Pastor Column: Second Sunday in Ordinary Time, January 20, 2019
Msgr. Joseph Tracy, St. Stanislaus Parish
Dear friends / Estimados amigos,
In an interview when she was the Secretary of State, Condoleezza Rice reminisced about her childhood. “My parents elected me president of the family when I was 4 years old. We actually had an election every year and I always won. I’m an only child, and I could count on my mother’s vote.”
Jesus had his mother’s vote of confidence in today’s Gospel. When the wine ran out at the wedding they were attending, Mary stepped right in to help solve the problem. She knew that Jesus could do something. She gathered all the servers together and simply told them to “do whatever He tells you.” The servants did as instructed by Jesus, and His actions resulted in His first miracle in John’s Gospel (rather, the first “sign” as the evangelist puts it, avoiding the word “miracle” throughout His gospel). And what a sign it was! One estimate suggests that Jesus made about 120 gallons of the most excellent wine when He told the servants to fill the six stone water jars with water. Jesus was the perfect guest!
Each year on the Sunday after the celebration of the Baptism of the Lord, Church-going Catholics hear a reading from the beginning of the Gospel of John as we begin Ordinary Time, a new liturgical season occupying most of the twelve months ahead. This weekend we are invited to consider the first of Jesus’ signs, the wine at Cana. A small cast of characters comprised of Jesus, Mary, the disciples and a small group of characters who get to taste the transformed water-made-wine begin the story of Jesus’ public ministry. The incident lets you and I know that we are embarking on an extraordinary journey of seeing Jesus in action and being challenged to respond to who He is and what He offers. Be forewarned, however, since what the Gospel of John always offers is more than what appears at face value. There is no lack of significance to the scene the evangelist describes.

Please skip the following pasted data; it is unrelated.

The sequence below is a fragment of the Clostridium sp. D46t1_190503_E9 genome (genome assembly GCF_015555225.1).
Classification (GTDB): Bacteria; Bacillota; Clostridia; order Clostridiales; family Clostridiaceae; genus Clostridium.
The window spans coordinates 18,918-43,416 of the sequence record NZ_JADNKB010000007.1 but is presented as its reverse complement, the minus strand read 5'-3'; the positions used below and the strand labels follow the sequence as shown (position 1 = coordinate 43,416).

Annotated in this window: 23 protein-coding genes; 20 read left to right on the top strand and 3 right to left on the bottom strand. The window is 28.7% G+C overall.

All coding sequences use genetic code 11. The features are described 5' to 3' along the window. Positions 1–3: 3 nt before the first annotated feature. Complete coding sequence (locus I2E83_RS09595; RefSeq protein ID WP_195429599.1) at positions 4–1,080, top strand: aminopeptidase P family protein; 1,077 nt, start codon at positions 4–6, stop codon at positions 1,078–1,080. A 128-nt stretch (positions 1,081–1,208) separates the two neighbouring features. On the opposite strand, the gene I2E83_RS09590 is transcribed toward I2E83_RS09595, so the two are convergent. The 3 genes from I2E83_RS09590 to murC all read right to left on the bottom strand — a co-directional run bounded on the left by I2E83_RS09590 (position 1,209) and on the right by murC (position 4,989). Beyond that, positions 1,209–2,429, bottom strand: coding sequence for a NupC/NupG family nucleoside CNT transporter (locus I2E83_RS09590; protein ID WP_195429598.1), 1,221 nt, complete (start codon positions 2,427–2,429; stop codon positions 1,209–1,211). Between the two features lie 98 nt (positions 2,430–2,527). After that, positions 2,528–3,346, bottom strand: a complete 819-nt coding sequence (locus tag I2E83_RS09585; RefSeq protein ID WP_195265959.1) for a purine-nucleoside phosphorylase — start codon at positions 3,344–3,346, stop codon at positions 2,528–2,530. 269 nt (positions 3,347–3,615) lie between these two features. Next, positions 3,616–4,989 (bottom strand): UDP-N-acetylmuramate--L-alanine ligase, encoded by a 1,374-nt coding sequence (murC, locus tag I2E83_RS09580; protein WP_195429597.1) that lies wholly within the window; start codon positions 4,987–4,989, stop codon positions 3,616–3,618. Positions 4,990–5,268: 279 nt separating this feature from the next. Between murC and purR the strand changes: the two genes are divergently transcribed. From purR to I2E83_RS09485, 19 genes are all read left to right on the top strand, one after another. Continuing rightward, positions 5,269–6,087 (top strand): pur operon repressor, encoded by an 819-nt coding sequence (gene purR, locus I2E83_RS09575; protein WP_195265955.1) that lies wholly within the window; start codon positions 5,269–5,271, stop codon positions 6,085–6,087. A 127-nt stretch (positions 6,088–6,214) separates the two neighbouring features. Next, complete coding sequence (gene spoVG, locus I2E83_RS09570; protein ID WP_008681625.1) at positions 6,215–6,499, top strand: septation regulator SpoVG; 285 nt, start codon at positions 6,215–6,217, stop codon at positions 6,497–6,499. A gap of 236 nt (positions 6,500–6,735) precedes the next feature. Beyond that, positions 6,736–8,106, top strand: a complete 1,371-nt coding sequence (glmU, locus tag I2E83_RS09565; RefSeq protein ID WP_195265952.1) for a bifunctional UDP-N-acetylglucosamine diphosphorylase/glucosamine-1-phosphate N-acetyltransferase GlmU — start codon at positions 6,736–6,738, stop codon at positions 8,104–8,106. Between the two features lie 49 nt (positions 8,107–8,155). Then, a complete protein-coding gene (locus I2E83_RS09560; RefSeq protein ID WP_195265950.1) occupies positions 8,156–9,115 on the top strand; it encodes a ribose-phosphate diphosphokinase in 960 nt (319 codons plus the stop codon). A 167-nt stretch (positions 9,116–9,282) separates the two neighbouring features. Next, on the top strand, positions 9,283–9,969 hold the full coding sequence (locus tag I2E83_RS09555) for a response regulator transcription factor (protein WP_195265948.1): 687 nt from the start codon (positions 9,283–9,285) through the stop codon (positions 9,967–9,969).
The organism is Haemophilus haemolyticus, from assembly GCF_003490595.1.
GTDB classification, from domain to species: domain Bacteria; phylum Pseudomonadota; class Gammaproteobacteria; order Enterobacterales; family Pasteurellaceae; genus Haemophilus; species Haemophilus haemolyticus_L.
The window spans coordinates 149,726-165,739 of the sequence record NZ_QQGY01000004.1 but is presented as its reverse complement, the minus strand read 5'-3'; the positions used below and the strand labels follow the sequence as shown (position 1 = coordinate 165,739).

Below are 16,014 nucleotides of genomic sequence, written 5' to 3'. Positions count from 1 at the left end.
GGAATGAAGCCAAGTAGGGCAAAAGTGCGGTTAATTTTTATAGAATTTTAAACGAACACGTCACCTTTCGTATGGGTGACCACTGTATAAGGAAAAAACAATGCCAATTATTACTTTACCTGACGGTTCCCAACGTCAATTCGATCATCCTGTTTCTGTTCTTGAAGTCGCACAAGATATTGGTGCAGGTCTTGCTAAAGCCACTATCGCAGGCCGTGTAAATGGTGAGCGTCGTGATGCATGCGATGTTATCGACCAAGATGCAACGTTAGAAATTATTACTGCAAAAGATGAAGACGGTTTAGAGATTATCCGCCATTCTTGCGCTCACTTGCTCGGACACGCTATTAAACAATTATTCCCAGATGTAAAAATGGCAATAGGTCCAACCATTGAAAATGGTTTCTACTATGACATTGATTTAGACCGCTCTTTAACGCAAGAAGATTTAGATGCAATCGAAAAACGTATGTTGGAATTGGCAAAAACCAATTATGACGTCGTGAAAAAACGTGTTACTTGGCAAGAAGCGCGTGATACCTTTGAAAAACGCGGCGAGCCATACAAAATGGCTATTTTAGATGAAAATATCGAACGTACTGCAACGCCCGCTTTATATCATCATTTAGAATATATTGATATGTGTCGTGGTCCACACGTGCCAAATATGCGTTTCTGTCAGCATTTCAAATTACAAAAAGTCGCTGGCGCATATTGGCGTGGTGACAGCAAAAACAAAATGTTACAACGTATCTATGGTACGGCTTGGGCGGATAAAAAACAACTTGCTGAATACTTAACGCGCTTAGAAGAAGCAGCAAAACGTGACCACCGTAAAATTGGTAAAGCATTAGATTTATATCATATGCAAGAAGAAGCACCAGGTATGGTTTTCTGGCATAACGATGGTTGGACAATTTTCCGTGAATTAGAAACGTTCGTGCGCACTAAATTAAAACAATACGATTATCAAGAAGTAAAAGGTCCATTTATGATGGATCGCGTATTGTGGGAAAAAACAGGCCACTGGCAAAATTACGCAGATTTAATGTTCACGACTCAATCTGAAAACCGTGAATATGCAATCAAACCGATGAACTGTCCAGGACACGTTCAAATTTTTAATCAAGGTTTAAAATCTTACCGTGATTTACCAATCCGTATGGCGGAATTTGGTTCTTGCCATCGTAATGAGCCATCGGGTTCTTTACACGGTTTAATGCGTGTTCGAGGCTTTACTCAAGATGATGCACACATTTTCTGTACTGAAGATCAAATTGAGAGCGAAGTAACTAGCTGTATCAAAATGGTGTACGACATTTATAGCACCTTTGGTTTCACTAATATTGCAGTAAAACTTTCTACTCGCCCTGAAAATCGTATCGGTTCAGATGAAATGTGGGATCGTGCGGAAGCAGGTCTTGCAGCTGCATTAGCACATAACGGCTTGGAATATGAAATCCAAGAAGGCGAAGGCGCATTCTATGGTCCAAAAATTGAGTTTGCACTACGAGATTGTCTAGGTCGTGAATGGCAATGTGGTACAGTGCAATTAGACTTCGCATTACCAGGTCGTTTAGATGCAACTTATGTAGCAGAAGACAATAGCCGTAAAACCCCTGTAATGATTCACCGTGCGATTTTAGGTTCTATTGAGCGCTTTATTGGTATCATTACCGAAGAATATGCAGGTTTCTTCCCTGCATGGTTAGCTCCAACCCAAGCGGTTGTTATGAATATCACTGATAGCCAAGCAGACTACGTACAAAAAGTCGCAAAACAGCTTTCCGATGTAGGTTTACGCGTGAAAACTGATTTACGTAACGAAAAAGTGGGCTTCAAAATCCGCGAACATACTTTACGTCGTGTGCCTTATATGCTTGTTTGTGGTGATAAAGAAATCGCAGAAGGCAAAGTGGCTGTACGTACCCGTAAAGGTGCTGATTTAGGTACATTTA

Take, for example, the small detail that is lost in the New American Bible translation of the first line of the gospel. In the Revised Standard Edition, Jn 2:1 begins: “On the third day, there was a marriage feast in Cana . . . “ The point of that phrase is not about a day of the week as it is an allusion to the day of salvation. John also subtly depicts this as the sixth day of Jesus’ activity, referring back to Genesis and the ongoing work of God. The 6th day was the crown of creation. Mary is at the wedding before Jesus arrived, a symbol of the old covenant, indicating that Mary is coming from the spiritual place of that ancient covenant. As a representative of the faithful people of Israel, who sees the wine has run out, she turns to Jesus, the long awaited messiah and simply presents the predicament.
Six stone jars, one short of the perfect number of completion are filled. They are made of stone, reminiscent of their covenant written in stone. They are purification jars, holding water to use for ritual cleansings. The constant need for purification is a sign of the fragility of the people’s faithfulness to the covenant. Even down to the presentation of the jars, John has symbolically portrayed the inadequacy of the old covenant. The wine-less celebration is not the wedding feast for which the guests had longed. In short, the wedding feast – with everything that it lacks – symbolizes the old covenant. Solving the depleted wine dilemma involved taking Mary’s advice: “Do whatever He tells you.” This is very reminiscent of the words that Israel uses in ratifying the Exodus covenant: “Everything the Lord has said, we will do.” And with that, Jesus performs His first miraculous sign, beginning the fulfillment of the old covenant which would ultimately end on the Cross.
As with many of the Gospel narratives, the whole appears in just one part.